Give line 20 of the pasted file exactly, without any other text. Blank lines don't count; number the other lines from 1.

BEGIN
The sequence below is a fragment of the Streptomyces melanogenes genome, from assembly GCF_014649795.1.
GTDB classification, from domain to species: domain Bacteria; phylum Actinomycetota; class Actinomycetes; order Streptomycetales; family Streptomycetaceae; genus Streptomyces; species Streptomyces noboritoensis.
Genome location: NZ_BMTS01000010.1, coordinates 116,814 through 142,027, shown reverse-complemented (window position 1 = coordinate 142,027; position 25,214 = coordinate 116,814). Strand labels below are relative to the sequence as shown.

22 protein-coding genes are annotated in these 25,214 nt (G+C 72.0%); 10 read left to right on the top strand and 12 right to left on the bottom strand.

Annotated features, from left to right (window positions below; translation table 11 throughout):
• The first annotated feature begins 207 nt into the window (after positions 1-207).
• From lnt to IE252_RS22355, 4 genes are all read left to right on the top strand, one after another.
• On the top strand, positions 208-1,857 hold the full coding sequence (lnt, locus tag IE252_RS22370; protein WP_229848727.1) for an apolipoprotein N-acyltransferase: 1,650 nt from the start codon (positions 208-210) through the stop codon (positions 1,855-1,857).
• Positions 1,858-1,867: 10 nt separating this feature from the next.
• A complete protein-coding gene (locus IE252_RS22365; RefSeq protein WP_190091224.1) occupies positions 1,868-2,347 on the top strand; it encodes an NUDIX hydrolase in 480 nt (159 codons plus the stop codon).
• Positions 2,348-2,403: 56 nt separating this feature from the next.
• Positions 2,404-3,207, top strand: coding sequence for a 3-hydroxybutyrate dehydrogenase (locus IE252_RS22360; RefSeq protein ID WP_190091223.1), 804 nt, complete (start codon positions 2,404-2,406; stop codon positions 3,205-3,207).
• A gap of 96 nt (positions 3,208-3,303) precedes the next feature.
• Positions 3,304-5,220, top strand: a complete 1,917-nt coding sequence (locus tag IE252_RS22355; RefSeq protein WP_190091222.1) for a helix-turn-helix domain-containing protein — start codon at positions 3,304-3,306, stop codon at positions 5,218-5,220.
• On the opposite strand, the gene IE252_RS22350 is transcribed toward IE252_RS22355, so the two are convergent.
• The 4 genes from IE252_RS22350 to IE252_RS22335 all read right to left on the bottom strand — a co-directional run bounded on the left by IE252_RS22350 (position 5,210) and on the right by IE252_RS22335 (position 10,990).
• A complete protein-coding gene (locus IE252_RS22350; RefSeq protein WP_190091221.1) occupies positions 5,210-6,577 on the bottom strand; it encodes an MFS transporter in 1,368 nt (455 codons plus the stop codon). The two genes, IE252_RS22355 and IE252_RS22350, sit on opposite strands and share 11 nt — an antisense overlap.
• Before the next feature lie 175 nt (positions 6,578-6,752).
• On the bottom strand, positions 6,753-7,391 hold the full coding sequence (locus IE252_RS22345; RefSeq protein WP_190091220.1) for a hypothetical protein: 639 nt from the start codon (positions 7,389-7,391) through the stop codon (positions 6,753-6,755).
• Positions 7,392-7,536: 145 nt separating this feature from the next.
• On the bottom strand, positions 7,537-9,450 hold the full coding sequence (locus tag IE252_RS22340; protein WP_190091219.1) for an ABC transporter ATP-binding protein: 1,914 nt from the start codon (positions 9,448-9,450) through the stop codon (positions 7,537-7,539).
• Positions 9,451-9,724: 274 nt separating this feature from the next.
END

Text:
• Positions 7,392-7,536: 145 nt separating this feature from the next.